Culture Care Conflicts among Asian‐Islamic Immigrant Women in US Hospitals

Anahita Rashidi, Shireen S. Rajaram

Research output: Contribution to journalArticlepeer-review

22 Scopus citations


Muslims follow their Islamic traditions as they integrate into the US society. Islamic beliefs are reflected in everyday life, and care is viewed within a holistic context. A lack of understanding of Muslims and their cultural and religious traditions contributes to potential conflicts in health care. The five concepts of Islamic beliefs from the religious texts of the Qur'an, Sunnah, and Hadith will be discussed followed by the implication of these beliefs for clinical practice. Knowledge of these Islamic cultural and religious beliefs will help reduce potential culture care conflicts among Asian-Islamic immigrant women in US hospitals.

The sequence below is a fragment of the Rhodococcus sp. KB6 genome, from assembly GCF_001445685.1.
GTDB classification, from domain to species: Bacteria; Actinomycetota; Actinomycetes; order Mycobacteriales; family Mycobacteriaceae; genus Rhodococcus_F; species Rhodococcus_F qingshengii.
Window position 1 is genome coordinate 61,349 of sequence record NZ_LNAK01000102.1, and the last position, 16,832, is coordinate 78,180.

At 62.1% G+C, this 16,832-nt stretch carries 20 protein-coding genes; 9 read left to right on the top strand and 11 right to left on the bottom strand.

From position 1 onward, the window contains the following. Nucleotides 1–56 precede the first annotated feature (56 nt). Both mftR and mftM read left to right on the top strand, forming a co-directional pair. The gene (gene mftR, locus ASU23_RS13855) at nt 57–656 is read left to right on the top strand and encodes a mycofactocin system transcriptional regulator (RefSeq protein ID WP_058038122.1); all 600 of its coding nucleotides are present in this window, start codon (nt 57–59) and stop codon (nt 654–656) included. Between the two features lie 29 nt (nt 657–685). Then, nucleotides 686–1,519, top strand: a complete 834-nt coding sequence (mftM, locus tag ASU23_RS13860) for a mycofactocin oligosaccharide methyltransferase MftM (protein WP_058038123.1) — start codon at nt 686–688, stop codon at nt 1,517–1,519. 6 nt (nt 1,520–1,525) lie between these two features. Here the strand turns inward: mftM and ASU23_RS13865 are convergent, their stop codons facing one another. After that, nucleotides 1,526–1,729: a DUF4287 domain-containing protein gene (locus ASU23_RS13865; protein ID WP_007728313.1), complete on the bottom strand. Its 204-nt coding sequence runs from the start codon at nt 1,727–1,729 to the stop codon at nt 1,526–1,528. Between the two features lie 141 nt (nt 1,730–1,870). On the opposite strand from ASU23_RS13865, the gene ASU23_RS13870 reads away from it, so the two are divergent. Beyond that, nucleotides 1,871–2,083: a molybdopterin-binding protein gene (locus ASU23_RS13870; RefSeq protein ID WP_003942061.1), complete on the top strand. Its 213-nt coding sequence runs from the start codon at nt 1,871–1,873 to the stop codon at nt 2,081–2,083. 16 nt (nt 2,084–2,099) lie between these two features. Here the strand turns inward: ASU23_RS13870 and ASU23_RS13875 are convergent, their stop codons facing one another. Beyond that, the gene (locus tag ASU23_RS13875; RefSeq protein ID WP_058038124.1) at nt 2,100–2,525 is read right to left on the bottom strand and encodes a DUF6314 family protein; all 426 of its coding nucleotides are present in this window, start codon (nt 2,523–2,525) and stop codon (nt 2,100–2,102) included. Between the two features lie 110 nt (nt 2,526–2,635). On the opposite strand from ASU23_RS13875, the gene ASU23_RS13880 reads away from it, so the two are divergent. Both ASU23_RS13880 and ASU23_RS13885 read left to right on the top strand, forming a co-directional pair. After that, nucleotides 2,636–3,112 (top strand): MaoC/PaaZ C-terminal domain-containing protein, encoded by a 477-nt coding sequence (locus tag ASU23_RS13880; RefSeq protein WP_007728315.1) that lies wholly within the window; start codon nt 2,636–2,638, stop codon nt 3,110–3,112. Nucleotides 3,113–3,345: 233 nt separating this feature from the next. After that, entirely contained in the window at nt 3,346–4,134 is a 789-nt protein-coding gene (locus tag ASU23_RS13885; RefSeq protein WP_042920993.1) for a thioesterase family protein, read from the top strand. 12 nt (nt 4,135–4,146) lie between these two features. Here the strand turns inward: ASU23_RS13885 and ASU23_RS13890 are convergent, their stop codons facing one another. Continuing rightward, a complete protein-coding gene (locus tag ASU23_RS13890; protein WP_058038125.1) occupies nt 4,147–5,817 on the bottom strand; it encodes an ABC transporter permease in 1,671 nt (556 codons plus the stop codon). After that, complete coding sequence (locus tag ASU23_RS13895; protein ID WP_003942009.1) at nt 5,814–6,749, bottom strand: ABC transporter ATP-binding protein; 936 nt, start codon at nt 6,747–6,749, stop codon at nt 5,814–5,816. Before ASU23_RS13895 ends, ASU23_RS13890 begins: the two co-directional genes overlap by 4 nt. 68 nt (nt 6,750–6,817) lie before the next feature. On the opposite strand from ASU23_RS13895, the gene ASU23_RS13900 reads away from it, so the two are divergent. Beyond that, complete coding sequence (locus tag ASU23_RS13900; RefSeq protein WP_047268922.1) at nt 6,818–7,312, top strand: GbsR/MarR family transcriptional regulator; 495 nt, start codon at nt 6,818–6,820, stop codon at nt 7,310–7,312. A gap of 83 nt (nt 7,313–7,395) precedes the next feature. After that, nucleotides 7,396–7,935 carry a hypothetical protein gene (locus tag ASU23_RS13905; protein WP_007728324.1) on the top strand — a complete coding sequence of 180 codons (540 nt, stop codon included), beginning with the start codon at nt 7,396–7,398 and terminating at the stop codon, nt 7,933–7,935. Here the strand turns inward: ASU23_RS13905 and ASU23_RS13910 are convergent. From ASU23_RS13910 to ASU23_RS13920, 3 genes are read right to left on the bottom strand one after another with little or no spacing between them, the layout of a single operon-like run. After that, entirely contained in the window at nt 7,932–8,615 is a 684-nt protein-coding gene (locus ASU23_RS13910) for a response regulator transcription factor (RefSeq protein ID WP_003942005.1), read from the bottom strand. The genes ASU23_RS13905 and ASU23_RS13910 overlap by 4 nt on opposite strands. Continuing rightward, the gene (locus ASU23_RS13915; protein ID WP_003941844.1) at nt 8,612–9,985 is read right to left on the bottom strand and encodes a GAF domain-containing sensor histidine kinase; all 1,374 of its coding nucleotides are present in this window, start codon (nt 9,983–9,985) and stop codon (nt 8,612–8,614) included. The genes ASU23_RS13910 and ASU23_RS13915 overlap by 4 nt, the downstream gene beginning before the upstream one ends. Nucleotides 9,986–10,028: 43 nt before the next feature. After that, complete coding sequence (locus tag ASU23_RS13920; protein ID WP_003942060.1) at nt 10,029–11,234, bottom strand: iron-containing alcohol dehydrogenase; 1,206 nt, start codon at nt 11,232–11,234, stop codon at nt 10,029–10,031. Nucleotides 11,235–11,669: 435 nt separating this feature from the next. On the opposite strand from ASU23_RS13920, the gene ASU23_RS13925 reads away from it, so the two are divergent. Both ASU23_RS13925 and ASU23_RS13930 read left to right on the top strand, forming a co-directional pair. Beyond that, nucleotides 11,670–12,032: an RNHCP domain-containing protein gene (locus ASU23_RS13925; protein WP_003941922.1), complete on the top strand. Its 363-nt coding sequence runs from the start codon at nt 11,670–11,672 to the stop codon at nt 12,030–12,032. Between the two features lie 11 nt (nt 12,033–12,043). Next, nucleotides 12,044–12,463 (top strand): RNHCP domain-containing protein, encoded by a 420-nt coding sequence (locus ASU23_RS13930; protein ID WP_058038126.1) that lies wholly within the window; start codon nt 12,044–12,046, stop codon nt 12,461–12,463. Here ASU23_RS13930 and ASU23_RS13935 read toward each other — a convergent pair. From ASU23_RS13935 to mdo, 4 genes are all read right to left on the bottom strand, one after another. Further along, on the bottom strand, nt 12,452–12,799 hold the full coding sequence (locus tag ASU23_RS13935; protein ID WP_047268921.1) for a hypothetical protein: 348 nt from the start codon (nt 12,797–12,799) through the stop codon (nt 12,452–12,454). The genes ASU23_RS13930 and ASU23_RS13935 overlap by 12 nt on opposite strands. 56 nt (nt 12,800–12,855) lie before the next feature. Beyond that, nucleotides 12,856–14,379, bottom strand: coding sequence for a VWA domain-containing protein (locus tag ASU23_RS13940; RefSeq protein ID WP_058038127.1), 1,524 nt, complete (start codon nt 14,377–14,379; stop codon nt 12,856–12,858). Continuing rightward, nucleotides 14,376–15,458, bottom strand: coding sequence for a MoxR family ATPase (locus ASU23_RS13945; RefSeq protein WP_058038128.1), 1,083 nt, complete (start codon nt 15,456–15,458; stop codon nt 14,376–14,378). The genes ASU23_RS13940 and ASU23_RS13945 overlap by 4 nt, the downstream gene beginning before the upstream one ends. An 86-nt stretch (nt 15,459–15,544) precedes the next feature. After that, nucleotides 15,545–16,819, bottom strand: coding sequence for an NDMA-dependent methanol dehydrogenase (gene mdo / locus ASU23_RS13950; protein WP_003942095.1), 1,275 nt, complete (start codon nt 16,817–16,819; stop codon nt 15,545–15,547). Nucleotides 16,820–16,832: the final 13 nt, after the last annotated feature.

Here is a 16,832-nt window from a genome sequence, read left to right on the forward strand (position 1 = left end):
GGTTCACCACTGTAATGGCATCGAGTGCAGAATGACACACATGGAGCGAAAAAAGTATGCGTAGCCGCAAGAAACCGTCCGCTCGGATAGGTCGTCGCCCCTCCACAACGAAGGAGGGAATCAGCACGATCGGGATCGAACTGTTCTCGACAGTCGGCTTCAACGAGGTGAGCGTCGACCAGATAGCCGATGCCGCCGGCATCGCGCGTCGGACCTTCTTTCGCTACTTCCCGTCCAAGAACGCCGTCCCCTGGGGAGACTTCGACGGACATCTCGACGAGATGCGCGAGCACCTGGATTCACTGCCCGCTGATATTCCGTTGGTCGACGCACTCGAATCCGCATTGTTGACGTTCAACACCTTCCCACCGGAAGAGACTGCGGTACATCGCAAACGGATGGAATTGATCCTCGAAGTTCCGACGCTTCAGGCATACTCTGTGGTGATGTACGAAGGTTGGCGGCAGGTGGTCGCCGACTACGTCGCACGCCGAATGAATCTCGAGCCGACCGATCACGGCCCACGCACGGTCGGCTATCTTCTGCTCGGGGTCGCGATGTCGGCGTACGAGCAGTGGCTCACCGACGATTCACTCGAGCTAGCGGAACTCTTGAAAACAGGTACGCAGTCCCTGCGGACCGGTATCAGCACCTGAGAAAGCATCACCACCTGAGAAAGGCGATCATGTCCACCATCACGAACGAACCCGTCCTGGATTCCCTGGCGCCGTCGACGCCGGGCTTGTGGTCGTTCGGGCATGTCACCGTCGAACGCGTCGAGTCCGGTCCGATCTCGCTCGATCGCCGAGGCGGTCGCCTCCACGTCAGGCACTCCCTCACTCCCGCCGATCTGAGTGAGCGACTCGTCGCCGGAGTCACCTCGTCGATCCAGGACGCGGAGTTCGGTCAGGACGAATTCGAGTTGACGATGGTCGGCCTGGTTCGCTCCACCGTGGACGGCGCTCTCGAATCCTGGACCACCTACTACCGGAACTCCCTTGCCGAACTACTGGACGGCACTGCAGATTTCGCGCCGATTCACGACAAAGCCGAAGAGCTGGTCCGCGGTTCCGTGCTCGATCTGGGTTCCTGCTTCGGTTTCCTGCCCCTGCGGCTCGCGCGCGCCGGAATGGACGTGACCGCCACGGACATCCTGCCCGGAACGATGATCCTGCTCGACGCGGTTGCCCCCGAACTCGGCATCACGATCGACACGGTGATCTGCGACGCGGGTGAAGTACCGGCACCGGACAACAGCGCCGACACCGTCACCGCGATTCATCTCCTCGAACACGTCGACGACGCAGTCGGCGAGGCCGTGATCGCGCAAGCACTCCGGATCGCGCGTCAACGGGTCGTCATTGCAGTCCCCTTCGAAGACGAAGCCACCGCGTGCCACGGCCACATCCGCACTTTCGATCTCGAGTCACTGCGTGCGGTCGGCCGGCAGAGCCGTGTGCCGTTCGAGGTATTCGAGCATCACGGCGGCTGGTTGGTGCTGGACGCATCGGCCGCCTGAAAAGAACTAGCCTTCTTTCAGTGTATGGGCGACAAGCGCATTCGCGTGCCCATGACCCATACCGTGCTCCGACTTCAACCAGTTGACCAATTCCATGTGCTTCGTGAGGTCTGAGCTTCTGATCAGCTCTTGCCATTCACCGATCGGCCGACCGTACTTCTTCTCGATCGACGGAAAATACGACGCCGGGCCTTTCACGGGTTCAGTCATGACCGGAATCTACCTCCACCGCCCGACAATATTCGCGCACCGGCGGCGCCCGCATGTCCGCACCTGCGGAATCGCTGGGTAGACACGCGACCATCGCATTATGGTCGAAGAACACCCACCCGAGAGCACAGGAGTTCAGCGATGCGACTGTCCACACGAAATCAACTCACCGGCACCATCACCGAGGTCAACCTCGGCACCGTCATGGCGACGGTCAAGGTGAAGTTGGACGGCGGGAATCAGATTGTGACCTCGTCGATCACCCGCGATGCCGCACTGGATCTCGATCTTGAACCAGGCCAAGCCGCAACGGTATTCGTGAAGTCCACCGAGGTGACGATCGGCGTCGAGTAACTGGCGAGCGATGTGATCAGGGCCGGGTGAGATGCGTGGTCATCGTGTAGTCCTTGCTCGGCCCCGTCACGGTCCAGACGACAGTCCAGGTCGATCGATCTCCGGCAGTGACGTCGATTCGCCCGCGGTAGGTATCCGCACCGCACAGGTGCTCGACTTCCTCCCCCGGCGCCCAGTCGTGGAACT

Original languageEnglish (US)
Pages (from-to)55-64
Number of pages10
JournalHolistic nursing practice
Issue number1
StatePublished - Oct 2001


  • Asian-Islamic
  • Beliefs
  • Culture
  • Culture care
  • Eastern
  • Health professionals
  • Hospitals
  • Immigrant
  • Muslims
  • Religion
  • Women

ASJC Scopus subject areas

  • Complementary and alternative medicine
  • Advanced and Specialized Nursing


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